In the United States, due to the large number of stations, many smaller AM stations are required to sign off or reduce power sharply at sunset in order to reduce interference with distant stations.
For AM signals, the single most important factor for good reception is the time of day.
AM signals almost always get absorbed by the diffusion layer of the ionosphere during daylight hours. As a result, all AM signals received during midday hours will arrive by ground wave, making reception of signals over a few hundred miles away unusual in daylight. At night however, the ionosphere reflects AM signals ("skywave"), making it possible for signals to be heard at much greater distances.
FM reception - which can include the car's local weatherband station - is usually better in sound quality than AM reception. However, unlike AM waves, FM signals are weaker, delivering reception for only about forty to fifty miles under even the best conditions.
FM signals transmission problems:
With FM signals, several problems can occur as a result of the way in which these signals travel and their relative lack of strength.
"Dead Spots" - The first of these problems is called a "dead spot". If a direct FM wave and a reflected FM wave reach the car antenna at the same time, they will cancel each other out.
"Multipath" - The second problem specific to FM signals is called "multipath". This is similar to a dead spot in that two stations are fighting for the same general frequency. A "multipath" is an area in which a reflected FM signal is occupying a frequency very close to that of a direct signal. If the reflected wave is stronger than the direct wave, the result will be a fluttering sound as the car passes through that area. This happens very often in inner-city areas.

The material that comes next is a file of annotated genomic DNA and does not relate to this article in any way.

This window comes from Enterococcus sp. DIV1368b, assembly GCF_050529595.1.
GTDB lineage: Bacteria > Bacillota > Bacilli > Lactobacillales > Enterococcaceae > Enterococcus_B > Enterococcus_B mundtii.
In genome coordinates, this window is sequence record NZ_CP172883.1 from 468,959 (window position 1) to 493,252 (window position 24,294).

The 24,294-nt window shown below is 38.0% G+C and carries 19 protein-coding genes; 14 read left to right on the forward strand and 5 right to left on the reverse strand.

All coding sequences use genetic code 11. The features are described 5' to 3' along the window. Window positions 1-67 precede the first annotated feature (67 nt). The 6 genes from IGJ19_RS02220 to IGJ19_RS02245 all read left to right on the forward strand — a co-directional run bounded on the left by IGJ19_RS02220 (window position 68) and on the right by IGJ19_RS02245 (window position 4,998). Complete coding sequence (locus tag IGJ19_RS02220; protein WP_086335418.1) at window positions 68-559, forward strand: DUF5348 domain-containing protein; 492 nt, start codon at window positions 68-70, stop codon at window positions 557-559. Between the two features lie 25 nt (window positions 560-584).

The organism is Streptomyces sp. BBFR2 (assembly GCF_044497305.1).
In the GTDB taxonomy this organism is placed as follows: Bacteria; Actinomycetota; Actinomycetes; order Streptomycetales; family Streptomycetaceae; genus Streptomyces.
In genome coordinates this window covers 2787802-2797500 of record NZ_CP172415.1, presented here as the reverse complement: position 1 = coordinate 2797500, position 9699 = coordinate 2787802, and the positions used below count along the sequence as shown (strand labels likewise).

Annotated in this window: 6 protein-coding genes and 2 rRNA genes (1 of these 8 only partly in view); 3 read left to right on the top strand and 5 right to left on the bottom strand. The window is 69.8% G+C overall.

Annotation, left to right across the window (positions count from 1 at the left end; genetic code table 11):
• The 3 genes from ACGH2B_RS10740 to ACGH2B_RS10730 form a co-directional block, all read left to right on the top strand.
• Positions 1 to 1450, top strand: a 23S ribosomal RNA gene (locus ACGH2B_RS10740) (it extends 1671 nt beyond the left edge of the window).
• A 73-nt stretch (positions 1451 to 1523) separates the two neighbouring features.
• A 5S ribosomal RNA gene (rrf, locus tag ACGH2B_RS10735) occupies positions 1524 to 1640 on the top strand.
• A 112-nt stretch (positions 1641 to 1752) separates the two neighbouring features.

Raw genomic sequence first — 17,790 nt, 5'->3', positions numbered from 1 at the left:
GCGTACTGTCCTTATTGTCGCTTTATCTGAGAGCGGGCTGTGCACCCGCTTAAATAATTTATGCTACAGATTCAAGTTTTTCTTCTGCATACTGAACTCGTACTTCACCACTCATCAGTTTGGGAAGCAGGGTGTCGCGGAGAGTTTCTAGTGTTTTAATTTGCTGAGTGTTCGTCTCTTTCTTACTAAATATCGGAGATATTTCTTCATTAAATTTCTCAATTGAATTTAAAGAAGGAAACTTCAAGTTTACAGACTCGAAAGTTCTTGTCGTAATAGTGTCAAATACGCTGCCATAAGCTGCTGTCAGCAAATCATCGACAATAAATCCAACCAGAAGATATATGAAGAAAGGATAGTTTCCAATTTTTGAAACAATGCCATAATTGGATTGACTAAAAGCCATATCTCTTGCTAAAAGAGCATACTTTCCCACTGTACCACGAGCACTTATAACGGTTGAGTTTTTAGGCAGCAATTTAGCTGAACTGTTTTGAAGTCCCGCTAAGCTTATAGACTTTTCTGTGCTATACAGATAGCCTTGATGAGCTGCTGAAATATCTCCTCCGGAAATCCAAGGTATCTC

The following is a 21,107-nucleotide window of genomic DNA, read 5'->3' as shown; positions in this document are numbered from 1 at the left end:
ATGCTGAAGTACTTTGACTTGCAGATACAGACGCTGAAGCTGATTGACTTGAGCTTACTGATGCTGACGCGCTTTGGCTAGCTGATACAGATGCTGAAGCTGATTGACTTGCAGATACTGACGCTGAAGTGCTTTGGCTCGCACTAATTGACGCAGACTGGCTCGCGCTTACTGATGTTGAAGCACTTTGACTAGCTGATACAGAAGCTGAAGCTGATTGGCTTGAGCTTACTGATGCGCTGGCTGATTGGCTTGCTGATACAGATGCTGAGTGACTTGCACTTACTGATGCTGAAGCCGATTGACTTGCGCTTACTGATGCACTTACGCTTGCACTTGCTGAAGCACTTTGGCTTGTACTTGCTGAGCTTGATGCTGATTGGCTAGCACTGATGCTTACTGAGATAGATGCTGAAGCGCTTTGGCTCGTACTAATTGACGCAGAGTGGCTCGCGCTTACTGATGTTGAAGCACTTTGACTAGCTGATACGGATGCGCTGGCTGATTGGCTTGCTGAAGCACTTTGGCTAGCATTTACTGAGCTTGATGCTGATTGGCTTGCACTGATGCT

"Fading" - The third problem often encountered with FM signals is called "fading". "Fading" occurs as the car is leaving the effective reception range of the FM station. What is heard in this case is the signal becoming weak and fuzzy. Because the range of most FM stations is only about forty miles, fading may be experienced quite often during long trips - and even right in a motorist's own neighborhood - if a particular FM station is broadcasting forty miles away or more.